Excuse the language, but leave it to the Griswolds to nail the hard truth about the holidays:
“And when Santa squeezes his fat ass down the chimney tonight, he’s going to find the jolliest bunch of assholes this side of the nut house.” – Clark Griswold, National Lampoon’s Christmas Vacation
I know, I know … you’re supposed to be full of merriment and joy this time of year, right? Meh.
In truth, you’re probably feeling anxious about cooking a great meal or guilty for not having more time or angry that you have to deal with “the same old situation” or frustrated or depressed or totally burnt out or … the list goes on.
Believe it or not, most people are not entirely joyful throughout November and December. Knowing this, we’ve put together a list of coping strategies to help you deal with the most common holiday-triggering emotions — anger, guilt, and anxiety — and still, make the most of the season.
Something is said or done that hits an old nerve. Your Dad has nothing positive to say about your life, your Mom calls you a name or your sibling brings up an embarrassing story in front of your significant other. Suddenly, the fire builds in your chest and you feel a distinct need to hit something or run or yell.
Anger is a normal response to the feeling you’ve been wronged. Unfortunately, deep-seated anger (the stuff reminiscent of childhood issues) can quickly boil over and escalate into a full-on argument, potentially ruining your entire holiday weekend.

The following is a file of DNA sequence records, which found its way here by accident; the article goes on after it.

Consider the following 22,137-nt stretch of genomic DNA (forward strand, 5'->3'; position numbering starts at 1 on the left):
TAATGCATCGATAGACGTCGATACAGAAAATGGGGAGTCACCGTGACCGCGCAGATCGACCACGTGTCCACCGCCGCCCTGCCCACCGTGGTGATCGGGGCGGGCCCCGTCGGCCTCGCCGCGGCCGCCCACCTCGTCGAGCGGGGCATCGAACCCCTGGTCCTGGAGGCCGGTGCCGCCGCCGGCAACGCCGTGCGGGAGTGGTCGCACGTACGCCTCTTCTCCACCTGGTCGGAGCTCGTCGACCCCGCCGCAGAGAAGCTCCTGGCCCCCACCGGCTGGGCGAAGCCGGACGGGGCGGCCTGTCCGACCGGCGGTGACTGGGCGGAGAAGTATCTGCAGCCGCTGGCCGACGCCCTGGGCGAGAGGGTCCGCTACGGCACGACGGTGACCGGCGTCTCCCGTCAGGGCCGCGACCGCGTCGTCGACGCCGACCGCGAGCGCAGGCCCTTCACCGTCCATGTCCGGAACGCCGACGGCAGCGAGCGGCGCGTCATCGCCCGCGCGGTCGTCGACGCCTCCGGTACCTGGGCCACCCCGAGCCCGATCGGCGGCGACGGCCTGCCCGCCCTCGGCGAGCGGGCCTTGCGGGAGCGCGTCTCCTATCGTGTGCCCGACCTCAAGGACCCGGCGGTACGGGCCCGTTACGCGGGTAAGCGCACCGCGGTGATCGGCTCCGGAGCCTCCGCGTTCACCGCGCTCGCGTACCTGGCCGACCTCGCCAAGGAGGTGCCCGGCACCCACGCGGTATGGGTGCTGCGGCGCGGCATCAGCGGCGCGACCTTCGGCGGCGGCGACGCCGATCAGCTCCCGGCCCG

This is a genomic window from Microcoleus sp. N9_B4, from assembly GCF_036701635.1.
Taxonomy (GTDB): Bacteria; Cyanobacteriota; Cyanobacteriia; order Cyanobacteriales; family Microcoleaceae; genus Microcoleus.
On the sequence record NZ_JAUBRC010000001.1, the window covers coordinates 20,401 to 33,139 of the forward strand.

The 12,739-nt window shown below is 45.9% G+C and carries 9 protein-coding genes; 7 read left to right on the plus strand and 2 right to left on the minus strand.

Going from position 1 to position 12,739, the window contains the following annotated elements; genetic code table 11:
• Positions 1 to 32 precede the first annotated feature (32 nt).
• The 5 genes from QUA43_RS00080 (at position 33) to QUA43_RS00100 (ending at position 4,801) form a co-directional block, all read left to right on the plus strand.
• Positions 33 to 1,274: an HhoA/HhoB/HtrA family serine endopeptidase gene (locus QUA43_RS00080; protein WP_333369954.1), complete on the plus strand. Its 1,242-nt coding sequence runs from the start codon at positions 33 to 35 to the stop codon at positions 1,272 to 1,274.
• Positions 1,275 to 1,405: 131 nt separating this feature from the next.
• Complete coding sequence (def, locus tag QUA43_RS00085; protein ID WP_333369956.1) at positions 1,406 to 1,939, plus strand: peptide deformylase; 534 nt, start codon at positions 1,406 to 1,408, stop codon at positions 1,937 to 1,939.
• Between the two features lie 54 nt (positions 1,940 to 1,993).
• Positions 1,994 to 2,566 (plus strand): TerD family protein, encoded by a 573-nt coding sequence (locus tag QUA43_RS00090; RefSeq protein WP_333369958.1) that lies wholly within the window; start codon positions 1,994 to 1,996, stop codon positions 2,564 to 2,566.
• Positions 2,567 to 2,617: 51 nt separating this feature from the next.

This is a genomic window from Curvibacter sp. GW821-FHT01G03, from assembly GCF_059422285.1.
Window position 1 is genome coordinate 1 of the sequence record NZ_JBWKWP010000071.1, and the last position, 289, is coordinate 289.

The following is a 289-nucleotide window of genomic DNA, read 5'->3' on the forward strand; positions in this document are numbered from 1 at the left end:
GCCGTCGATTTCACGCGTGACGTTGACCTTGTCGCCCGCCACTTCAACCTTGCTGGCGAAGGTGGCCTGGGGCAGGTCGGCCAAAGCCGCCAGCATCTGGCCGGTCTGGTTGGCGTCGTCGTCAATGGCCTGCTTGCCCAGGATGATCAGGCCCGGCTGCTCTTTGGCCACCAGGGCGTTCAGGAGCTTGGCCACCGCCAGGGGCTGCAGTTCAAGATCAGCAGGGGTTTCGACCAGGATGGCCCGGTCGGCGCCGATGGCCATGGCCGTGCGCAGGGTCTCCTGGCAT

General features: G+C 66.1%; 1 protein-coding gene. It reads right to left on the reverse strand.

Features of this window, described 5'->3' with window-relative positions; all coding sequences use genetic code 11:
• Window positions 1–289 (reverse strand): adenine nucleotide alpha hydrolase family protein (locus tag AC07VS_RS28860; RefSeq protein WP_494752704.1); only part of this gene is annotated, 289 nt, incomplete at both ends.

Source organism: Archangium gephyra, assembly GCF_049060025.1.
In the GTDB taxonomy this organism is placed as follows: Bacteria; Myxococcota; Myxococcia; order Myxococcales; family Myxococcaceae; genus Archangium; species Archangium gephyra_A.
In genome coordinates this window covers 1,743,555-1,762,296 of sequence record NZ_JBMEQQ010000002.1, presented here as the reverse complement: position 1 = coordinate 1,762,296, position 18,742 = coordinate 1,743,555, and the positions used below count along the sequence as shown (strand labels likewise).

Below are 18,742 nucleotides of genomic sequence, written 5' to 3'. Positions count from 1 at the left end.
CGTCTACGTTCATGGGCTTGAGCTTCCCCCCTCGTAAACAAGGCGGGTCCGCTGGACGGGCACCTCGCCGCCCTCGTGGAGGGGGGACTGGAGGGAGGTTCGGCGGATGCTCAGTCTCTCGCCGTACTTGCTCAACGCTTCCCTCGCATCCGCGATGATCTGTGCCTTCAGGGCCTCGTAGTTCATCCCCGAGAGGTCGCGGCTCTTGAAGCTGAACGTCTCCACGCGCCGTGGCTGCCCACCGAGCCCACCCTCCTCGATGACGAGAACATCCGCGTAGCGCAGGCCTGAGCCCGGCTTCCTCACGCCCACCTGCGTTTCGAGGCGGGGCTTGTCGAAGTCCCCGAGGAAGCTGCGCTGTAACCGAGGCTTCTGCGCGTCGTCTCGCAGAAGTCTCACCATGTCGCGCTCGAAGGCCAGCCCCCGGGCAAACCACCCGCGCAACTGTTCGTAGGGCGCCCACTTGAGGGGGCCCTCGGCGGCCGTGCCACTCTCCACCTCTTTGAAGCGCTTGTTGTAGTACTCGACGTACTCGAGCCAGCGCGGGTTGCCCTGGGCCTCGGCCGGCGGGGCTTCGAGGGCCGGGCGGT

Avoid the all-out brawl by dealing with anger in these healthier ways:
- Address the issue immediately before it escalates. Ask directly and calmly for what you need: “I need to change the subject,” “I need to take a break from this conversation,” or “I will need to leave if you say that again.”
- Explain how their words and actions make you feel — they may not know. Remember, even a loved one or relative can’t read your mind. Say: “When you say things like that, it really hurts and makes me angry. It would help me a lot if you didn’t bring that up in the future.” The trick is to keep it personal to YOU so it doesn’t sound critical of them.
- Take a walk. Simply leave the room and return after you’ve had a chance to breathe and process the angry feelings. Usually, 20 minutes is enough to calm down and return refreshed.
- Avoid pushing their buttons in return. It may feel good in the moment, but attacking back adds fuel to the fire, doesn’t deliver the results you want and, actually, rescues the person who was inappropriate. If YOU become inappropriate then the spotlight goes off your relative and onto you! By staying calm, your relative will be left to take responsibility and that might just might be motivation to change.
Maybe you can’t come home or stay long enough. Maybe you’re opting to spend the holidays with friends or significant other’s family. Maybe you need to work. Whatever it is, you feel like you’re disappointing your family and the guilt is piling up.